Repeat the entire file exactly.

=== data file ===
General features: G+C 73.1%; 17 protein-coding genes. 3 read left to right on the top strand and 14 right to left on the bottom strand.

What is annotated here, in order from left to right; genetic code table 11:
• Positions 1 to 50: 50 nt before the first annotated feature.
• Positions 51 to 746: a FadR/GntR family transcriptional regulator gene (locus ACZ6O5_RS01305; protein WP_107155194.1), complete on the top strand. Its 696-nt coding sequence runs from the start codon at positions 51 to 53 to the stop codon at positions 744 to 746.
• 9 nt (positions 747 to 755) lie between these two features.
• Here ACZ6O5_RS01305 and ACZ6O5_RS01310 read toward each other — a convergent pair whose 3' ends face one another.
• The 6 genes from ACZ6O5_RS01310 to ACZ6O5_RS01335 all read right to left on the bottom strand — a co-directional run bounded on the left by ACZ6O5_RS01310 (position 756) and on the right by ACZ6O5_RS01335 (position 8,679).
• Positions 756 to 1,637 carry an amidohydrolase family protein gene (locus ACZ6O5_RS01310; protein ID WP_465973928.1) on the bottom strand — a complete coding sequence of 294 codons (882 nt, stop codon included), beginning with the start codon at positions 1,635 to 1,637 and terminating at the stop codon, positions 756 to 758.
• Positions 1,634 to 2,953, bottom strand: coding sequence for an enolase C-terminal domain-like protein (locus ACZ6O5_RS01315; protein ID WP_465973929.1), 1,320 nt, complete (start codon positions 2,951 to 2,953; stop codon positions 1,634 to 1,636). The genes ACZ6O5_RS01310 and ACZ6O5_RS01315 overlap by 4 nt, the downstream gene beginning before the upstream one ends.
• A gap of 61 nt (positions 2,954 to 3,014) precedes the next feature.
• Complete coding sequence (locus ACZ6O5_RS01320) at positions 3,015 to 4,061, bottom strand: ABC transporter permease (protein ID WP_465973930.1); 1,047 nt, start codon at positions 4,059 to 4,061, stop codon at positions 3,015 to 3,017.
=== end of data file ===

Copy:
General features: G+C 73.1%; 17 protein-coding genes. 3 read left to right on the top strand and 14 right to left on the bottom strand.

What is annotated here, in order from left to right; genetic code table 11:
• Positions 1 to 50: 50 nt before the first annotated feature.
• Positions 51 to 746: a FadR/GntR family transcriptional regulator gene (locus ACZ6O5_RS01305; protein WP_107155194.1), complete on the top strand. Its 696-nt coding sequence runs from the start codon at positions 51 to 53 to the stop codon at positions 744 to 746.
• 9 nt (positions 747 to 755) lie between these two features.
• Here ACZ6O5_RS01305 and ACZ6O5_RS01310 read toward each other — a convergent pair whose 3' ends face one another.
• The 6 genes from ACZ6O5_RS01310 to ACZ6O5_RS01335 all read right to left on the bottom strand — a co-directional run bounded on the left by ACZ6O5_RS01310 (position 756) and on the right by ACZ6O5_RS01335 (position 8,679).
• Positions 756 to 1,637 carry an amidohydrolase family protein gene (locus ACZ6O5_RS01310; protein ID WP_465973928.1) on the bottom strand — a complete coding sequence of 294 codons (882 nt, stop codon included), beginning with the start codon at positions 1,635 to 1,637 and terminating at the stop codon, positions 756 to 758.
• Positions 1,634 to 2,953, bottom strand: coding sequence for an enolase C-terminal domain-like protein (locus ACZ6O5_RS01315; protein ID WP_465973929.1), 1,320 nt, complete (start codon positions 2,951 to 2,953; stop codon positions 1,634 to 1,636). The genes ACZ6O5_RS01310 and ACZ6O5_RS01315 overlap by 4 nt, the downstream gene beginning before the upstream one ends.
• A gap of 61 nt (positions 2,954 to 3,014) precedes the next feature.
• Complete coding sequence (locus ACZ6O5_RS01320) at positions 3,015 to 4,061, bottom strand: ABC transporter permease (protein ID WP_465973930.1); 1,047 nt, start codon at positions 4,059 to 4,061, stop codon at positions 3,015 to 3,017.